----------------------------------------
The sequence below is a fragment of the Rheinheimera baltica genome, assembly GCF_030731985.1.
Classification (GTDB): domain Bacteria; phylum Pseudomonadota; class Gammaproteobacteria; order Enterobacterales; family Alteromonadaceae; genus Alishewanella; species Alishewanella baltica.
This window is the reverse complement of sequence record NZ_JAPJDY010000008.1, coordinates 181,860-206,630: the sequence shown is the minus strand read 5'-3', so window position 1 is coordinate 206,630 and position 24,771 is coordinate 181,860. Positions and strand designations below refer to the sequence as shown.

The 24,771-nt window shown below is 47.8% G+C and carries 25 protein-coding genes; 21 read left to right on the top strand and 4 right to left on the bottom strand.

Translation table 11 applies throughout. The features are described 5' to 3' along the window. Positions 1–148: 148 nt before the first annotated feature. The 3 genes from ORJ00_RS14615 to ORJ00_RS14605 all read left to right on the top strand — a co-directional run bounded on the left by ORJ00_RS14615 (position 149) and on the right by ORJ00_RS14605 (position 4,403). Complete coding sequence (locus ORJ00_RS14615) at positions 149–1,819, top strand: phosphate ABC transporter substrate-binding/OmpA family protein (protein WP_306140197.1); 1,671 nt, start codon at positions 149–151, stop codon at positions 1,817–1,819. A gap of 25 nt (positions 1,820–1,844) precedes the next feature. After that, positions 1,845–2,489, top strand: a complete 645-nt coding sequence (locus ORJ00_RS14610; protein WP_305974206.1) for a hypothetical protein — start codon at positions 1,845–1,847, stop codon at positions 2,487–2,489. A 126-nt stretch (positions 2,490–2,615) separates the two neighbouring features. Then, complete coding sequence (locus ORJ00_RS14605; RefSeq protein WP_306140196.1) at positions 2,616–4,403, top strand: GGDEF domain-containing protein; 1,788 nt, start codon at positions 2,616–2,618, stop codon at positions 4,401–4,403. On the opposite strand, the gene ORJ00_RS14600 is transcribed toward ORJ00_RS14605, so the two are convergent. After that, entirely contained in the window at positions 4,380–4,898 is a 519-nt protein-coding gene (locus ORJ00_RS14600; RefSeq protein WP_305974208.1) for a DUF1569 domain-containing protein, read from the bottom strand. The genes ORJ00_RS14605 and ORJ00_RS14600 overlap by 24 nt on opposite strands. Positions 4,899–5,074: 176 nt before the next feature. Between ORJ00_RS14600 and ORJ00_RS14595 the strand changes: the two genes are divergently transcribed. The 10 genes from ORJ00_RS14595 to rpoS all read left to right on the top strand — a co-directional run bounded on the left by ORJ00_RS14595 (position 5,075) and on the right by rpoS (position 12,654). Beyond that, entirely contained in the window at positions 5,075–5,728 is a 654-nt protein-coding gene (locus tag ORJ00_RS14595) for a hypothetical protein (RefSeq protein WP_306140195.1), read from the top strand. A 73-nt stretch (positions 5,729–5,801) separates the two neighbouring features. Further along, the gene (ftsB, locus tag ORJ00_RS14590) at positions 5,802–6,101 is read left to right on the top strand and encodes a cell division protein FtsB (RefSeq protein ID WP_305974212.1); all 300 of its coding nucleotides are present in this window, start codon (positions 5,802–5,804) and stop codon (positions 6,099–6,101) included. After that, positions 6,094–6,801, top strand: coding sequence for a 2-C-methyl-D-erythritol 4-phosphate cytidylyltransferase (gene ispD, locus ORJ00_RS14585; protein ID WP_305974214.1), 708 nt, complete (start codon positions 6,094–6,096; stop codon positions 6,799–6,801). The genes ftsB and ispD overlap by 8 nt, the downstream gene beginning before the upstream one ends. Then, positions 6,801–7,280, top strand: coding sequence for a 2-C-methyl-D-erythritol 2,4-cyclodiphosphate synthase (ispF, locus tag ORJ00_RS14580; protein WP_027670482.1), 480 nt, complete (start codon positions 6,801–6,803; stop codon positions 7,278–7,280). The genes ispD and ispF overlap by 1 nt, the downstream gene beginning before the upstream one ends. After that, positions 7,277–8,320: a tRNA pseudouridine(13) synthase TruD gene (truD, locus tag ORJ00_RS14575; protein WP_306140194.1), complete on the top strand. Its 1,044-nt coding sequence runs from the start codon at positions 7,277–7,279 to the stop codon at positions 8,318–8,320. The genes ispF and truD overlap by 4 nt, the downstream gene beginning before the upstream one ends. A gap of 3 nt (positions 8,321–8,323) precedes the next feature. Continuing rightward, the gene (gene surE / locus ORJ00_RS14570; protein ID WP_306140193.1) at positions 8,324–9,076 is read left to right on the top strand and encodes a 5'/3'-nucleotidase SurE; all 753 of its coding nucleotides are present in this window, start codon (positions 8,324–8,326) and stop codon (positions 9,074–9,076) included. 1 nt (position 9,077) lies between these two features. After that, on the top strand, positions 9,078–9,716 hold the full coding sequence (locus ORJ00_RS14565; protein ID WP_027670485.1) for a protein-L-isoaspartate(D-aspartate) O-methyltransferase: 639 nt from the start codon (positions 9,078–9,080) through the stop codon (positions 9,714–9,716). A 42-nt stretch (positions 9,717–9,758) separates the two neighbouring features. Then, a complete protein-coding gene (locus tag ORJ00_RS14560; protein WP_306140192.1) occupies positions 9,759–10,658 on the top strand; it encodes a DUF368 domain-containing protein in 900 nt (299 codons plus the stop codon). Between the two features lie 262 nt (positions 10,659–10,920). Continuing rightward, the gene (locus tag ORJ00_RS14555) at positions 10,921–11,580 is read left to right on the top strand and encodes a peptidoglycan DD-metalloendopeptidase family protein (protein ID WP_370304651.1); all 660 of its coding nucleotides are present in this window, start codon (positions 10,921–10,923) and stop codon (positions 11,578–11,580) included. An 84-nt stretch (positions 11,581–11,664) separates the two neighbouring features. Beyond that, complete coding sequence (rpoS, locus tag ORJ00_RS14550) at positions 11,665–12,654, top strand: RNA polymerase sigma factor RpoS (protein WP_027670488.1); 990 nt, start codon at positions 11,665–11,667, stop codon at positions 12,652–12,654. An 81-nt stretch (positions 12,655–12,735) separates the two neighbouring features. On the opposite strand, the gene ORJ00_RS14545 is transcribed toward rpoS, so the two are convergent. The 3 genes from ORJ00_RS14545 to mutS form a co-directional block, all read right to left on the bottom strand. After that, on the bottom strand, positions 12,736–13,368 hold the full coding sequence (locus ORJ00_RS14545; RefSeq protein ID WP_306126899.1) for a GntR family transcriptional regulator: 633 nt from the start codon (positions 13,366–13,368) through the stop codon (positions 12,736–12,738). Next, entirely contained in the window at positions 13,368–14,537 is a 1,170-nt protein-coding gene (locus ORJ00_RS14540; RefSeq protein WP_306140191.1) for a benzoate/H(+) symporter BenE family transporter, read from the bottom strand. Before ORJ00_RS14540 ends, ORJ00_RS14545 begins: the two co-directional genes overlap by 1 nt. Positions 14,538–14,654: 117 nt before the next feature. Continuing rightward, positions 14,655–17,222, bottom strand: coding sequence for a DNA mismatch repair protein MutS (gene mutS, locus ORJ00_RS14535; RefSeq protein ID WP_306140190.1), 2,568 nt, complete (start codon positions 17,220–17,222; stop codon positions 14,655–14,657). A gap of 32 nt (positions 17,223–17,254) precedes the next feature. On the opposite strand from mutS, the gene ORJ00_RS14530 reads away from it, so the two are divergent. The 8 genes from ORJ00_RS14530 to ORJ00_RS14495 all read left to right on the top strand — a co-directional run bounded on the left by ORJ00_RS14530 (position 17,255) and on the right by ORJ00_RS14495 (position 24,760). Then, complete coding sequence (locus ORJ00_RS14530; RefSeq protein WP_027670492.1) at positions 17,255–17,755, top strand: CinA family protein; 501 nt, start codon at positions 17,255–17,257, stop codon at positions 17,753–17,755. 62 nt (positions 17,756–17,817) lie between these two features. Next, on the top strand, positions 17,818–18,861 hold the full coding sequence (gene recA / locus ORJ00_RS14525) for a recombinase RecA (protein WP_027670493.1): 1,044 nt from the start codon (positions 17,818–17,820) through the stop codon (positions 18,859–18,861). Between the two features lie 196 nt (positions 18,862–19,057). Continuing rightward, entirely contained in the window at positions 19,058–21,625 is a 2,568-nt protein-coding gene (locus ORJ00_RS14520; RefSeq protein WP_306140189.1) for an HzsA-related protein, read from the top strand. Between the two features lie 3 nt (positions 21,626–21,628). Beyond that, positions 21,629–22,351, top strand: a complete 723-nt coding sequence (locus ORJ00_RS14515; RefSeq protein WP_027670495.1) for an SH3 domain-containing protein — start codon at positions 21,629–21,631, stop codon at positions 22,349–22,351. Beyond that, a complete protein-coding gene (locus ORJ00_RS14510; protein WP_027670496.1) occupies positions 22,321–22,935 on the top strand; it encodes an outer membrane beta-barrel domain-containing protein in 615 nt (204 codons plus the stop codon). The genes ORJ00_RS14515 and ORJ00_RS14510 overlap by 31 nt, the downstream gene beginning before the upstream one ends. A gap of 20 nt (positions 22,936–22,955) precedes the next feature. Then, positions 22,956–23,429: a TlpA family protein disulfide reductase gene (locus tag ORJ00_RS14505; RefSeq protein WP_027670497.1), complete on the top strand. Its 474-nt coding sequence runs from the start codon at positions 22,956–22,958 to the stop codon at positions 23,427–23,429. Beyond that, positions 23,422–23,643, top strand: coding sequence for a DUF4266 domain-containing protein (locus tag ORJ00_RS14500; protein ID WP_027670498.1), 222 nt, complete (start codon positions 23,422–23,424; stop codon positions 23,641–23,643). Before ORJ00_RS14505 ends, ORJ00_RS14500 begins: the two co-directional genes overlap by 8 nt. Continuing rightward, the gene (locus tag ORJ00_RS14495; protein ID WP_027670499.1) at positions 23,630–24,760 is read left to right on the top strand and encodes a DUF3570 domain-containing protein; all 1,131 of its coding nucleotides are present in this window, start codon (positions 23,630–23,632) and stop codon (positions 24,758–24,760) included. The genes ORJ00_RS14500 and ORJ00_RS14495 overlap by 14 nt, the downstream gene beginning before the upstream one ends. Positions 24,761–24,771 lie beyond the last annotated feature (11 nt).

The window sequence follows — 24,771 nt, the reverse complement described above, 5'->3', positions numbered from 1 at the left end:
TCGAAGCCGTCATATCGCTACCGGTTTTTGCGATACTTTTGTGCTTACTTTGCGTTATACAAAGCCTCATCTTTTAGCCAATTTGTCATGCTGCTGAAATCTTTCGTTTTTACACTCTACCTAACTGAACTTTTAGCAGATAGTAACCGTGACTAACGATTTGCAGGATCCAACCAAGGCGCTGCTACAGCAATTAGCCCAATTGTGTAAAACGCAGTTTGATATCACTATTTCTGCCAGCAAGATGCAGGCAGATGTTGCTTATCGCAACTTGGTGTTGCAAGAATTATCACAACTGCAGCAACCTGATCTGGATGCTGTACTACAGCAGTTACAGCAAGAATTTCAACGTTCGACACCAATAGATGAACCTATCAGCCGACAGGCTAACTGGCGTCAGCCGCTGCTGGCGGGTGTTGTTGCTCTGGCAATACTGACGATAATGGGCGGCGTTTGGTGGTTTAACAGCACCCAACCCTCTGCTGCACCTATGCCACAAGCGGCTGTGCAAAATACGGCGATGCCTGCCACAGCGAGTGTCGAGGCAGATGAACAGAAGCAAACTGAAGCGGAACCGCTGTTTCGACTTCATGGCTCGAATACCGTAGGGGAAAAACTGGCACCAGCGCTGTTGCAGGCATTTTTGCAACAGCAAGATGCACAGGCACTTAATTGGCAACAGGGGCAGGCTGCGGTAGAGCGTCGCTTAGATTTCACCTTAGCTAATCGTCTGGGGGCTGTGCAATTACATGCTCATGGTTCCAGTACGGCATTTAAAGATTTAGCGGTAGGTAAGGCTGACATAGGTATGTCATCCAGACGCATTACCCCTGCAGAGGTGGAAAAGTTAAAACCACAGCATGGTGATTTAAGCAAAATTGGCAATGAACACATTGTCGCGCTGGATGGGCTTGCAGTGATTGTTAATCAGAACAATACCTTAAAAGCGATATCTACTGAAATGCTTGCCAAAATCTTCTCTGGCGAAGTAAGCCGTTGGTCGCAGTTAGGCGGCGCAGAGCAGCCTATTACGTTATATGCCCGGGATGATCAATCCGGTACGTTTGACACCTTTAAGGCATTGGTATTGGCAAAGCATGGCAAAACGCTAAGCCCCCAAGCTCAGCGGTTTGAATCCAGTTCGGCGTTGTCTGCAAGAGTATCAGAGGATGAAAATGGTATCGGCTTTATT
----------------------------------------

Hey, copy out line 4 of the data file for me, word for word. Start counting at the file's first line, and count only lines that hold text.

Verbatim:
The 24,771-nt window shown below is 47.8% G+C and carries 25 protein-coding genes; 21 read left to right on the top strand and 4 right to left on the bottom strand.